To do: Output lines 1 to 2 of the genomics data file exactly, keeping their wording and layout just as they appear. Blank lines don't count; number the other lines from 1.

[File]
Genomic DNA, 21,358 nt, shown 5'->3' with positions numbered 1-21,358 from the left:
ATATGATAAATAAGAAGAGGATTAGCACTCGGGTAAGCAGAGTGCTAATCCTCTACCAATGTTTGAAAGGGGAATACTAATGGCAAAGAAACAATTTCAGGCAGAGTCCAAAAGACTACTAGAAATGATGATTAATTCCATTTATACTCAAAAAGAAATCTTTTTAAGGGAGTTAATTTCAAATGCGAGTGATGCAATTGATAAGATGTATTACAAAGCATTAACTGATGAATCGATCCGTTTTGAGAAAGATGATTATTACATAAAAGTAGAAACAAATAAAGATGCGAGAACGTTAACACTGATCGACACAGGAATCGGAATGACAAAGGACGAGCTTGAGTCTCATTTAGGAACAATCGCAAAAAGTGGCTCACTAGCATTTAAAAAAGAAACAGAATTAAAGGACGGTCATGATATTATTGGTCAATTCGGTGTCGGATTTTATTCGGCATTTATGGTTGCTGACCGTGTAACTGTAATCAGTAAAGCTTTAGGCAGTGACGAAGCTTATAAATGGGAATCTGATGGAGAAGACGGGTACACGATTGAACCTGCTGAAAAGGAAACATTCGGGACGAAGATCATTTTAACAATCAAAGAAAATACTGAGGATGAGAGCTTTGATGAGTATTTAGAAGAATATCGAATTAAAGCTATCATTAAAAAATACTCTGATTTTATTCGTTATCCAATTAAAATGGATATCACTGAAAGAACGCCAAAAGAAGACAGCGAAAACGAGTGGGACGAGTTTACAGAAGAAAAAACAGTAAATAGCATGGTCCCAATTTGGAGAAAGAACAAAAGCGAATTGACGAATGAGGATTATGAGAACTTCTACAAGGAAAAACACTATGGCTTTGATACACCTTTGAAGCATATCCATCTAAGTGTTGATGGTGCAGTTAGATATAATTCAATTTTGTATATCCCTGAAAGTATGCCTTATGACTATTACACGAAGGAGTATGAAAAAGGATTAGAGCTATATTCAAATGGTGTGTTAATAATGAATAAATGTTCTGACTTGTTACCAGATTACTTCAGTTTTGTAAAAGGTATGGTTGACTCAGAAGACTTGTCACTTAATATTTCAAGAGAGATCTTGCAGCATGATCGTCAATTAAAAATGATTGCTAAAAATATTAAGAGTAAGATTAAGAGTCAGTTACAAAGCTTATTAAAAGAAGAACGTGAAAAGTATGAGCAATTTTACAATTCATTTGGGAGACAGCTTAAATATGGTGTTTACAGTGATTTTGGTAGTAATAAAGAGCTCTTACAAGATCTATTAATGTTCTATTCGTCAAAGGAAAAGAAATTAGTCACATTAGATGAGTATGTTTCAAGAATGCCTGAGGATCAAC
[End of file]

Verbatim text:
Genomic DNA, 21,358 nt, shown 5'->3' with positions numbered 1-21,358 from the left:
ATATGATAAATAAGAAGAGGATTAGCACTCGGGTAAGCAGAGTGCTAATCCTCTACCAATGTTTGAAAGGGGAATACTAATGGCAAAGAAACAATTTCAGGCAGAGTCCAAAAGACTACTAGAAATGATGATTAATTCCATTTATACTCAAAAAGAAATCTTTTTAAGGGAGTTAATTTCAAATGCGAGTGATGCAATTGATAAGATGTATTACAAAGCATTAACTGATGAATCGATCCGTTTTGAGAAAGATGATTATTACATAAAAGTAGAAACAAATAAAGATGCGAGAACGTTAACACTGATCGACACAGGAATCGGAATGACAAAGGACGAGCTTGAGTCTCATTTAGGAACAATCGCAAAAAGTGGCTCACTAGCATTTAAAAAAGAAACAGAATTAAAGGACGGTCATGATATTATTGGTCAATTCGGTGTCGGATTTTATTCGGCATTTATGGTTGCTGACCGTGTAACTGTAATCAGTAAAGCTTTAGGCAGTGACGAAGCTTATAAATGGGAATCTGATGGAGAAGACGGGTACACGATTGAACCTGCTGAAAAGGAAACATTCGGGACGAAGATCATTTTAACAATCAAAGAAAATACTGAGGATGAGAGCTTTGATGAGTATTTAGAAGAATATCGAATTAAAGCTATCATTAAAAAATACTCTGATTTTATTCGTTATCCAATTAAAATGGATATCACTGAAAGAACGCCAAAAGAAGACAGCGAAAACGAGTGGGACGAGTTTACAGAAGAAAAAACAGTAAATAGCATGGTCCCAATTTGGAGAAAGAACAAAAGCGAATTGACGAATGAGGATTATGAGAACTTCTACAAGGAAAAACACTATGGCTTTGATACACCTTTGAAGCATATCCATCTAAGTGTTGATGGTGCAGTTAGATATAATTCAATTTTGTATATCCCTGAAAGTATGCCTTATGACTATTACACGAAGGAGTATGAAAAAGGATTAGAGCTATATTCAAATGGTGTGTTAATAATGAATAAATGTTCTGACTTGTTACCAGATTACTTCAGTTTTGTAAAAGGTATGGTTGACTCAGAAGACTTGTCACTTAATATTTCAAGAGAGATCTTGCAGCATGATCGTCAATTAAAAATGATTGCTAAAAATATTAAGAGTAAGATTAAGAGTCAGTTACAAAGCTTATTAAAAGAAGAACGTGAAAAGTATGAGCAATTTTACAATTCATTTGGGAGACAGCTTAAATATGGTGTTTACAGTGATTTTGGTAGTAATAAAGAGCTCTTACAAGATCTATTAATGTTCTATTCGTCAAAGGAAAAGAAATTAGTCACATTAGATGAGTATGTTTCAAGAATGCCTGAGGATCAAC